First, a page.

Posted on November 7, 2021, 11:28 AM
French specialists in quantum computing feel they are growing wings. A quick glance at the record fundraising that companies IonQ or Psyquantum have recorded on the other side of the Atlantic is enough to elevate their ambitions somewhat. “Processes like this push us to move forward faster on our side as well,” asserts Charles Beigbdeer, co-founder of Quantonation, an investment fund that specializes in quantum technologies.
The classic, training phenomenon that pushes competitors in a well-funded startup to acquire similar means could interest many of the 15 youngsters (including 11 Europeans) in the French fund’s portfolio. “For the next round of Pascal’s financing, for example, to be relevant, it must exceed 100 million euros,” explains Olivier Tunio, one of the fund’s partners. For a futuristic quantum computer based on cold atoms, Pascal barely managed to raise €25 million last June.
American takeover bids
“So far, we haven’t had a hard time financing ourselves, but now it will be played to stay in the race against the Americans,” warns Charles Beigbdeer, who remembers that Europe must be able to rely on local players for sure. Quantum computations with a strategic dimension. While France intends to invest 1.8 billion euros quantitatively by 2025 through public and private financing, the mobilization of public authorities is reassuring him. But in addition, the entrepreneur is already seeing American companies trying, unsuccessfully, to buy start-ups that Quantonation has staked.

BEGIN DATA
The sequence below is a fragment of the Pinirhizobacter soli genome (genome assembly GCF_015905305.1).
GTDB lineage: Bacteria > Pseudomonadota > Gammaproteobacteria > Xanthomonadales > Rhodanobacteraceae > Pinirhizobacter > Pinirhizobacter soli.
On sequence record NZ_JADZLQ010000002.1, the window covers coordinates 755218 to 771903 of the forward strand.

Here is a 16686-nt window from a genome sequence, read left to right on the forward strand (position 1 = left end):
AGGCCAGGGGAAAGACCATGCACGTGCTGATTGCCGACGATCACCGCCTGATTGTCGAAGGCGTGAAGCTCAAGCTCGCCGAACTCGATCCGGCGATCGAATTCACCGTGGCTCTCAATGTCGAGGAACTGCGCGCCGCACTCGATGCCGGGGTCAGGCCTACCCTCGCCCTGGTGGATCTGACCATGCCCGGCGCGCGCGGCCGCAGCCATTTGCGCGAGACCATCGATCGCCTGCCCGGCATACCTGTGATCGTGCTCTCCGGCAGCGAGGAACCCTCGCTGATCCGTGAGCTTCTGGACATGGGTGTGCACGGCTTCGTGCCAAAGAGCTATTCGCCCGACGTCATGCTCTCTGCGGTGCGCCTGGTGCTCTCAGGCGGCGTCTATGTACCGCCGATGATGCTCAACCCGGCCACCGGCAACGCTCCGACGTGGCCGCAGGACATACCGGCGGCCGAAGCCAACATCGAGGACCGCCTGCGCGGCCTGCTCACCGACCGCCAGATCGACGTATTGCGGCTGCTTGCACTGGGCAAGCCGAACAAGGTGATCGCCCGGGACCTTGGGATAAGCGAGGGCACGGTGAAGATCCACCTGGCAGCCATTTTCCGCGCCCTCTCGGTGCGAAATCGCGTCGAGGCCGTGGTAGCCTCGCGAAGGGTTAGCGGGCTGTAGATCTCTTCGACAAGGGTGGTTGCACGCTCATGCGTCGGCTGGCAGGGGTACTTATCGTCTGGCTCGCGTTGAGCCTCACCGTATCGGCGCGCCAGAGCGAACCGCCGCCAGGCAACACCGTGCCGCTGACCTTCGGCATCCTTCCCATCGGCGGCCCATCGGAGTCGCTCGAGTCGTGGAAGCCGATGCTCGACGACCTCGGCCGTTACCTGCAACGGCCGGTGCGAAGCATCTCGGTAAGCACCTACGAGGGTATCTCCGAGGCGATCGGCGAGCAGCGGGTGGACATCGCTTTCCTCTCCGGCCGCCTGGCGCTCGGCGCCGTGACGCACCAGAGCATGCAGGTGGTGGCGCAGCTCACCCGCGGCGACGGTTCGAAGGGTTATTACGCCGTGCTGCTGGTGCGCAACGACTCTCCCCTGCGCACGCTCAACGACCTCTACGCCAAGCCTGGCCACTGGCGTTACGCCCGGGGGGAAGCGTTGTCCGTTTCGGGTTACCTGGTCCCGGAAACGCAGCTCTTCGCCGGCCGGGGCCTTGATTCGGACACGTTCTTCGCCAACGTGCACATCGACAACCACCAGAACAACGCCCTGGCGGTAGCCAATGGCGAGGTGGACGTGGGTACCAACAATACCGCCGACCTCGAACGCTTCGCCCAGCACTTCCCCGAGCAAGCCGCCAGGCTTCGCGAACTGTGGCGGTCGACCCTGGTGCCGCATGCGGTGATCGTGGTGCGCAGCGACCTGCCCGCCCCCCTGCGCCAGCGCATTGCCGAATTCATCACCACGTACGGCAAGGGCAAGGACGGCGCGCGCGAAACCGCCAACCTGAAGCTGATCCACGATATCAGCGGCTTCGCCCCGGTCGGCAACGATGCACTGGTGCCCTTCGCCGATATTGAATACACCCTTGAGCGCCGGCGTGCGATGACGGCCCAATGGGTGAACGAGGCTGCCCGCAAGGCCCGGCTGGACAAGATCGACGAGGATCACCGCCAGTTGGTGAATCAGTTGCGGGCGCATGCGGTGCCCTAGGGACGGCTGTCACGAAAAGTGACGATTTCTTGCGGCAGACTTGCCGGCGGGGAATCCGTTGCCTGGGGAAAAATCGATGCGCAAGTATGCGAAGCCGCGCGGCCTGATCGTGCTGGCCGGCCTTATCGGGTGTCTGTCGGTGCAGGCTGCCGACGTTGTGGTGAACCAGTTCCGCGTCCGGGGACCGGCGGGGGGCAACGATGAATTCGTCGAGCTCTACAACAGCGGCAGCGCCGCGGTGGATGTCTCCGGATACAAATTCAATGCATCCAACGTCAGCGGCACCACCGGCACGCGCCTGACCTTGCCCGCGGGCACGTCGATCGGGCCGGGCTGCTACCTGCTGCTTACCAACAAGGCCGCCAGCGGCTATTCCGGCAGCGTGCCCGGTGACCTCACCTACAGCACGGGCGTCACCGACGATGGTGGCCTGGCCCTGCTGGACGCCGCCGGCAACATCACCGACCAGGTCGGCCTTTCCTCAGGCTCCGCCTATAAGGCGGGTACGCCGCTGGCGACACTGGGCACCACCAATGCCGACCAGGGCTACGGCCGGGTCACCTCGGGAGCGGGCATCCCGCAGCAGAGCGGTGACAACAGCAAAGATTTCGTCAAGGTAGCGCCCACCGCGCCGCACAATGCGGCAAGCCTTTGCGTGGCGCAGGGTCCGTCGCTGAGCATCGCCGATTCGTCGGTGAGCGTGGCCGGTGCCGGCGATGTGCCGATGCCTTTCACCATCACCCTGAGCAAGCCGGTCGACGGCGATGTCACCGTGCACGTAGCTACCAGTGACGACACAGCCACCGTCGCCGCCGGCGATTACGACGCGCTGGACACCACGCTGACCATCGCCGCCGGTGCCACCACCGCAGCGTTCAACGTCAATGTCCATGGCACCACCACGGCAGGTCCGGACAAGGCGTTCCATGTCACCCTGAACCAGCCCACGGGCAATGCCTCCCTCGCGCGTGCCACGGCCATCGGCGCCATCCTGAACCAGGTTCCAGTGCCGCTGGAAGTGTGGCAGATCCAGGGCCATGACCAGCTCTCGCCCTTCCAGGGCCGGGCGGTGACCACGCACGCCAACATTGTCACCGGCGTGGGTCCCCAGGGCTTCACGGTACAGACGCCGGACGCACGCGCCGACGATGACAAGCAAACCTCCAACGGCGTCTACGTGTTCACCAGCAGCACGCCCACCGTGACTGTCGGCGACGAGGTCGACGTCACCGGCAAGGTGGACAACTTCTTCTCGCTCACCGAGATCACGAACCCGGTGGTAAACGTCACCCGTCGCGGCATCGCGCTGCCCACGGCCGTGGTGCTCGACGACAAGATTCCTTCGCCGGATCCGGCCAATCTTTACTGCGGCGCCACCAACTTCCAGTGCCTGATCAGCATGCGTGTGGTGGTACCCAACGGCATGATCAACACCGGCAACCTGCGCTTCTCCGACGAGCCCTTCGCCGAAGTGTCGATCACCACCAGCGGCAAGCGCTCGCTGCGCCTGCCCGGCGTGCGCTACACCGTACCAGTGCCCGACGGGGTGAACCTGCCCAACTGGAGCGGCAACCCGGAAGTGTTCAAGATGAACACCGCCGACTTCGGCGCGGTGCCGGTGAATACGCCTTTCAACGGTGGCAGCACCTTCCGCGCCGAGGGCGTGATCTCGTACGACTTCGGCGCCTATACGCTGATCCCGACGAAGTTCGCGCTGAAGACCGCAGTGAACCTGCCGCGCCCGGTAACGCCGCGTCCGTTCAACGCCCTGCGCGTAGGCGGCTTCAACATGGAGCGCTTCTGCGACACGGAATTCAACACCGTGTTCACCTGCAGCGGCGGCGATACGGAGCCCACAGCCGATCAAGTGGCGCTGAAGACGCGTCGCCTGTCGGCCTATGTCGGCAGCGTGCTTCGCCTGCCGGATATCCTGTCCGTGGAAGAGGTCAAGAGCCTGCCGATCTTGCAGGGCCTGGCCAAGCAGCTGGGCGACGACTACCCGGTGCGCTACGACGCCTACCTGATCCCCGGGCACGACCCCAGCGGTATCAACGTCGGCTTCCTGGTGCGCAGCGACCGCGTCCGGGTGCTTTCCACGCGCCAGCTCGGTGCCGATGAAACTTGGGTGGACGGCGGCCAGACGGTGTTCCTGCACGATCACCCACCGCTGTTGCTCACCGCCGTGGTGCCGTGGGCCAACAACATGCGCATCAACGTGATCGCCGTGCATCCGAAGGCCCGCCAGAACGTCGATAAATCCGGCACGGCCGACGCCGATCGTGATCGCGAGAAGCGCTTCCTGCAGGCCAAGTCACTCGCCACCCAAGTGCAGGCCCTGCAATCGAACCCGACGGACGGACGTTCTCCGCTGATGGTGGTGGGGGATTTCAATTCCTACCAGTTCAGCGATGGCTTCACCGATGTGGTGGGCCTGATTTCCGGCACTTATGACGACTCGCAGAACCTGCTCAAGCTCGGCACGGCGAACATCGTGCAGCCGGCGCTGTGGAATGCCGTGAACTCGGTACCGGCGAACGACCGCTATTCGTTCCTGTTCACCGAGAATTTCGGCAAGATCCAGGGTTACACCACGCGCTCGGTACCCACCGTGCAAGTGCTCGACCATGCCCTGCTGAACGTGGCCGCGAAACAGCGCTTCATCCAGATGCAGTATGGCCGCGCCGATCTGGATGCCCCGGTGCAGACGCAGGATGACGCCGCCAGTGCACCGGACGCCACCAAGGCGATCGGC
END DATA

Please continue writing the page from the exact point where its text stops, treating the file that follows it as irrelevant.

Regardless, optimism reigns in the French quantitative ecosystem. “The topic of funding has been decided, it’s a good sign,” notes Philip Dulock, director of technology at Atos’ Big Data and Security entity. For the French IT group, the progress of several quantum startups seems to be good news.
Atos monitors the quantum horizon of 2023
I don’t know about quantum processor technology, Bezon – which eventually wants to provide quantum computers to its customers – sees the possibilities open. To assess the effectiveness of various technologies and guide clients in its consulting activity, Atos has developed a unique scoring system called Q-Score.
The next step will be to integrate the quantum processors of their customers’ choice into a hybrid system, combining traditional supercomputers and quantum computing. “For us, this is the future of quantum. We are the only ones working on it, and we expect to have it for our first customers by 2023,” explains Philippe Dulock.
Meanwhile, sales of a quantum computing simulator, called QLM, are taking off. It helps reduce breakage in company accounts that have been abused in other markets. In addition to several customers named Atos, the Galician Supercomputing Center purchased the first QLM to be installed in Spain. The Swiss laboratory at CERN, where the web was invented, was also equipped.
“Certified tv guru. Reader. Professional writer. Avid introvert. Extreme pop culture buff.”